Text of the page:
Are you an S-Corp shareholder? Are you looking to start a new S-Corp or perhaps purchase one? If you answered yes to any of those questions take a few minutes to read this article to find out how the new Beneficial Ownership Information requirements will impact you.

Big brother has always been watching but now he wants to zoom in a little bit closer. The U.S. government has made national security a priority and this includes fighting money laundering and tax cheats.

Effective January 1, 2024 the Corporate Transparency Act requires certain reporting companies to disclose their key owners by filing a Beneficial Ownership Information report. The Financial Crimes Enforcement Network, also known as FinCEN, is the arm of the Treasury that administers the filing. There is no fee to file. However, failure to file this BOI report could result in fines and possibly jail time.

What Information is Requested on the BOI Report?

FinCEN is looking for information that will reveal the individuals behind legal entities. Beneficial owners will need to provide their physical address, date of birth and an acceptable identification document such as a driver’s license or passport. In addition, basic information about the company such as the legal or trade name, current street address and tax identification number issued must also be required.

Do We Need to Report if Our LLC is Being Taxed as an S-Corp?

Yes, if you create an LLC you will need to submit information on the beneficial owners, regardless of how it is taxed. According to FinCEN a reporting company is a corporation, LLC or other entity created by filing through the Secretary of State.

An S-Corp, just like any reporting company, will need to provide the beneficial owners as well as company applicants (if the entity was created on or after January 1, 2024). A company applicant is a person who registers the entity or files the necessary documents with the Secretary of State. Ownership includes anyone who owns at least 25% either directly or indirectly or has substantial control.

Are Officers of an S-Corp Considered Beneficial Owners?

A determining factor of which individuals must be listed on the BOI report is control. A chief financial officer, for example, exercising substantial control of an S-Corporation’s business operations or who has substantial influence on its financial matters can certainly fall under the reporting requirements.

Do I Need to File a BOI Report if I Purchase an S-Corp?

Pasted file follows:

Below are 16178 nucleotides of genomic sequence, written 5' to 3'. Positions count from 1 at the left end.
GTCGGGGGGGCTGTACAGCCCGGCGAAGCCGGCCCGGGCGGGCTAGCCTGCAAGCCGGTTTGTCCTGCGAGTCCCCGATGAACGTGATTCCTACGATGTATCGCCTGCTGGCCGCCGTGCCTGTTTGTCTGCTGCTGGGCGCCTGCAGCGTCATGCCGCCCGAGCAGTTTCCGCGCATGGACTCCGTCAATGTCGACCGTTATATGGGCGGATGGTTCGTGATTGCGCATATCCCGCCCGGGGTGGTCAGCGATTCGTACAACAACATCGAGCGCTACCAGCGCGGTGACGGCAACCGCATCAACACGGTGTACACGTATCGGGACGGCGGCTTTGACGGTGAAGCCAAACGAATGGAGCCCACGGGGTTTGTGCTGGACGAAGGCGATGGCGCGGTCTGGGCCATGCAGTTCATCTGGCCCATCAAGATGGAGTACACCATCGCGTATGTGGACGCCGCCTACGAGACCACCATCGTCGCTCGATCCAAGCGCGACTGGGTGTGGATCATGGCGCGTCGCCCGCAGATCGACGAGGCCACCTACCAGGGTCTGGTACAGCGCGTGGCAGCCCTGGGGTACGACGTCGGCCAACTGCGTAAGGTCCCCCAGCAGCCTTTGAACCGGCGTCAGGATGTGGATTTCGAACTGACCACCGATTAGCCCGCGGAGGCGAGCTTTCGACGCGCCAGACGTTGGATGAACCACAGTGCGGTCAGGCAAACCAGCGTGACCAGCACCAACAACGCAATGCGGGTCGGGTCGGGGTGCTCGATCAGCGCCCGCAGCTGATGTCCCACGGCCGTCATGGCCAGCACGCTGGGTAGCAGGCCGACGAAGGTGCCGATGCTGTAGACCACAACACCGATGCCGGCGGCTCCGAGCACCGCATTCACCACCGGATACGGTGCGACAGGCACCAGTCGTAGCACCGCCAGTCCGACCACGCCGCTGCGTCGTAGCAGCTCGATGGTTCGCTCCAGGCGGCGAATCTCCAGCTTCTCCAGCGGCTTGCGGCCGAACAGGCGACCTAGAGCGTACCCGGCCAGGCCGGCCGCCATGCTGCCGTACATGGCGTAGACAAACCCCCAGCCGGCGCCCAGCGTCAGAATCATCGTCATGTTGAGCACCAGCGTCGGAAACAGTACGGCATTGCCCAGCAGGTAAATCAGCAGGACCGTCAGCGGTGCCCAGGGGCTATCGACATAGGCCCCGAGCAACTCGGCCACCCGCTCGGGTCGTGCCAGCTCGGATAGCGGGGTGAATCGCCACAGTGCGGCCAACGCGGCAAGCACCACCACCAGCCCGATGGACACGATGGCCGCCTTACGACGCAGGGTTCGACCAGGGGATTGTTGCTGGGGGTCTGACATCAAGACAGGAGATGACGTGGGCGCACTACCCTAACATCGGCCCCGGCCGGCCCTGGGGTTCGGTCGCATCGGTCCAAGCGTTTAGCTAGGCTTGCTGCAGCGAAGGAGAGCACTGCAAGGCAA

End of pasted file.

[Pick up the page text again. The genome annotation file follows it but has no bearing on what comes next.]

Yes, if the S-Corp has new beneficial owners then an updated BOI report should be filed within 30 days.

Do I Need to File a BOI Report if I Close My S-Corp Business?

If you have already submitted a BOI report and decide to shut down your S-Corp then no additional filing is necessary.

Who is Exempt from the Corporate Transparency Act?

Not every business or entity needs to complete a BOI report. There are some exceptions to the requirement. Publicly traded companies, most non-profits and large operating companies that have more than 20 employees and exceed $5 million in domestic income in the previous tax year are not required to submit the BOI report.

If you are a sole proprietor and you did not create an entity with the Secretary of State you are generally not required to submit your BOI information. This is true even if you operate under a business name. However, if you are a sole proprietor and you create an LLC then you would be required to report your information to FinCEN.

When is the Deadline?

A reporting company, such as an S-Corp, registered prior to January 1, 2024 has until January 1, 2025 to report beneficial ownership information. If the S-Corp was created in 2024 it has 90 days from the date registered to submit. An S-Corp created on or after January 1, 2025 will need to report within 30 days of the date registered.

What Are the Penalties for Not Filing a BOI Report?

FinCEN is serious about the BOI Report and you should be too. If you fall into the category where filing is required you should do so immediately. Intentional failure to comply or submitting a false report can result in stiff penalties including:

  • $500 per day
  • Up to 2 years imprisonment and a $10,000 fine


The U.S. government wants to know who your company’s beneficial owners are. As of January 1, 2024 an individual’s ownership interest in a reporting company must be disclosed. The good news is that once you file the initial report no additional filing is necessary unless you have a change in beneficial ownership. The government is serious about this and you should be too!